Please use this identifier to cite or link to this item: http://repository.li.mahidol.ac.th/dspace/handle/123456789/35108
Title: Studies of the CETP TaqIB and ApoE Polymorphisms in Southern Thai Subjects with the Metabolic Syndrome
Authors: Nutjaree Jeenduang
Sureerut Porntadavity
Manit Nuinoon
Dararat Horpet
Nongyao Thepkwan
Pattamawadee Thaworn
Suporn Theanmontri
Walailak University
Mahidol University
Phatthalung Hospital
Keywords: Agricultural and Biological Sciences;Biochemistry, Genetics and Molecular Biology
Issue Date: 29-Aug-2015
Citation: Biochemical Genetics. Vol.53, No.7-8 (2015), 184-199
Abstract: © 2015, Springer Science+Business Media New York. Several genetic factors have been investigated responsible for metabolic syndrome (MetS). The aim of this study was to investigate the association between cholesteryl ester transfer protein (CETP) TaqIB and apolipoprotein E (ApoE) polymorphisms and MetS in 378 subjects from Southern Thailand. Subjects were divided into MetS+ (n = 121) and MetS− (n = 257) groups according to the criteria of National Cholesterol Education Program Adult Treatment Panel III (NCEP ATPIII). The CETP TaqIB and ApoE polymorphisms were analyzed by polymerase chain reaction–restriction fragment length polymorphism (PCR–RFLP) technique. Logistic regression analysis revealed no association of CETPTaqIB and ApoE variants with MetS, after adjustment for age and sex. However, ε4 allele had a significantly increased odds ratio (OR) of reduced high-density lipoprotein–cholesterol (HDL-C) levels when compared with ε3 allele (OR 1.91; 95 % CI 1.11–3.29, p = 0.020). This suggests that CETP TaqIB and ApoE polymorphisms may not be considered as genetic risk factors for MetS in a Southern Thai population. However, ε4 allele which is associated with one metabolic component, low HDL-C levels, might predispose the subjects to develop metabolic disturbances.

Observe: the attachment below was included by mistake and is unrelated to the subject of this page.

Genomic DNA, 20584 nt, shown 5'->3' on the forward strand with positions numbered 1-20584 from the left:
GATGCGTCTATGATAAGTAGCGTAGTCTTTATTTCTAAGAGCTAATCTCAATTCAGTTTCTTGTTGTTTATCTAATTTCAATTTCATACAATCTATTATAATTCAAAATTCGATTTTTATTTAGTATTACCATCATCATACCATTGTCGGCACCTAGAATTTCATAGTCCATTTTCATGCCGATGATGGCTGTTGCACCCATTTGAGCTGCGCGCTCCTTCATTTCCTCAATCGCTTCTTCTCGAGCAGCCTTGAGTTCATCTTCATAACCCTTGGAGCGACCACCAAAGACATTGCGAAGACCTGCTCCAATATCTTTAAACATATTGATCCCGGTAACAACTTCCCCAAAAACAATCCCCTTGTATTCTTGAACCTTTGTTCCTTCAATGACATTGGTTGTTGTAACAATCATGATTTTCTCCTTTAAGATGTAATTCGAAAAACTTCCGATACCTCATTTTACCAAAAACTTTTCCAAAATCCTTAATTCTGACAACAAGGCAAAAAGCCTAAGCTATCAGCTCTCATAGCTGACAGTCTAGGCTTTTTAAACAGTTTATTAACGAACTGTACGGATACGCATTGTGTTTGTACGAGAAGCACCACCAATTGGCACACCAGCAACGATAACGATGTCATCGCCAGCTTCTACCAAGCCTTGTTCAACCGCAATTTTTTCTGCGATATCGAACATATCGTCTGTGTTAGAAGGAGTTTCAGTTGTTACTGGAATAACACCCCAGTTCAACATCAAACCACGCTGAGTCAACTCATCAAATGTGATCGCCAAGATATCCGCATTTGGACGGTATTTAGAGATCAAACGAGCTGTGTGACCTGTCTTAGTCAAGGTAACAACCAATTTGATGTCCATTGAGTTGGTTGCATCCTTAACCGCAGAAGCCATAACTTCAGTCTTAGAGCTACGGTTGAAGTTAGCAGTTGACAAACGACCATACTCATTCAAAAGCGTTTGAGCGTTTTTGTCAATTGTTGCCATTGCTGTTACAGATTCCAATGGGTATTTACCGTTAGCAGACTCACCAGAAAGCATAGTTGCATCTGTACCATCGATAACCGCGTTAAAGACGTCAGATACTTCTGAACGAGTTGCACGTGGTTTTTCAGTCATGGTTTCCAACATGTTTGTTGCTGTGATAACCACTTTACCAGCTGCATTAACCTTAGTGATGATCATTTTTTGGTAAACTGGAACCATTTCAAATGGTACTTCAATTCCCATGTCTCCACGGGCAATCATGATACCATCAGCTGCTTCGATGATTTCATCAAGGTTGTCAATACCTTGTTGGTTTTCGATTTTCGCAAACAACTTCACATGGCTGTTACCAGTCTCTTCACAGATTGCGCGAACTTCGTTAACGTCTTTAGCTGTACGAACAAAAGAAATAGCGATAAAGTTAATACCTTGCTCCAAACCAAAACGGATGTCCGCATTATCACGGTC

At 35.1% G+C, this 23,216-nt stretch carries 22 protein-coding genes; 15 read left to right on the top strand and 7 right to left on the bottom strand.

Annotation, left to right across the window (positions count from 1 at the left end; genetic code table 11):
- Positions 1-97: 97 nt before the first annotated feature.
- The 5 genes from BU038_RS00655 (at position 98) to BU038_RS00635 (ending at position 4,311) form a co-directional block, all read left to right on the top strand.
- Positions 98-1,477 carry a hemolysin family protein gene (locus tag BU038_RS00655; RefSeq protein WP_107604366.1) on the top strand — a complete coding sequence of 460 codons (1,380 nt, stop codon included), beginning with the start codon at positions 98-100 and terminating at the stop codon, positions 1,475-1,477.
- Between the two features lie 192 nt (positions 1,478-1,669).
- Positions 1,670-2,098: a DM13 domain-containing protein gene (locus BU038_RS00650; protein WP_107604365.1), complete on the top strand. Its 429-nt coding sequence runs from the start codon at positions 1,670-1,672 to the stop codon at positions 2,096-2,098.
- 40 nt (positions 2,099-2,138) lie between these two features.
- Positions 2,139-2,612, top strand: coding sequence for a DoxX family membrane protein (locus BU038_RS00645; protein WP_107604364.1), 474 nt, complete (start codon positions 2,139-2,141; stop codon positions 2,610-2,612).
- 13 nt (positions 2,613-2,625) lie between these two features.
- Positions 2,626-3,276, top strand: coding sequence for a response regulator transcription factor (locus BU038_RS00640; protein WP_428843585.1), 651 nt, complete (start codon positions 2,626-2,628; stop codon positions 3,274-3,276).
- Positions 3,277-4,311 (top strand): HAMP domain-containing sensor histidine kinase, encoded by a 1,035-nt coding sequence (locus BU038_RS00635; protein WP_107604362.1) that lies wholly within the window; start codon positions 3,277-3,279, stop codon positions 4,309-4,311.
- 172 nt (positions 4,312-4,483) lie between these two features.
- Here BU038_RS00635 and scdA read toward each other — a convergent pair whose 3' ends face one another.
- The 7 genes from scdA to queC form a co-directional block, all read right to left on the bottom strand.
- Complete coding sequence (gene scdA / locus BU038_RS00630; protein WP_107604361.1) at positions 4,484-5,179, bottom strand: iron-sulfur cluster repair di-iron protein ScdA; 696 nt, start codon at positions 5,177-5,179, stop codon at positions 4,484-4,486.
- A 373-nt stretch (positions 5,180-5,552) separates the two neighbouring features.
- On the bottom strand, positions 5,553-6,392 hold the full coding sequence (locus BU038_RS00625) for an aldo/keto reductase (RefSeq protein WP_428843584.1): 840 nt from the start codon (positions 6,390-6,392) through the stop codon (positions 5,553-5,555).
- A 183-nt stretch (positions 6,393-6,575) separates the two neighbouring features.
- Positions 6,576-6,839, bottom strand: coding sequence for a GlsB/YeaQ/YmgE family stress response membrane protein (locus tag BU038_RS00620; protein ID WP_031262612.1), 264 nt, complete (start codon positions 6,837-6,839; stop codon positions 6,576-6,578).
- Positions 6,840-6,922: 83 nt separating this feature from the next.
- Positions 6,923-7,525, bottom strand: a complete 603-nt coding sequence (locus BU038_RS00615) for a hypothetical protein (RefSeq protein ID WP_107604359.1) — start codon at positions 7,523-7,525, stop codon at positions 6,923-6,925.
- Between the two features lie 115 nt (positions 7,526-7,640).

URI: https://www.scopus.com/inward/record.uri?partnerID=HzOxMe3b&scp=84938292564&origin=inward
http://repository.li.mahidol.ac.th/dspace/handle/123456789/35108
ISSN: 15734927
00062928
Appears in Collections:Scopus 2011-2015

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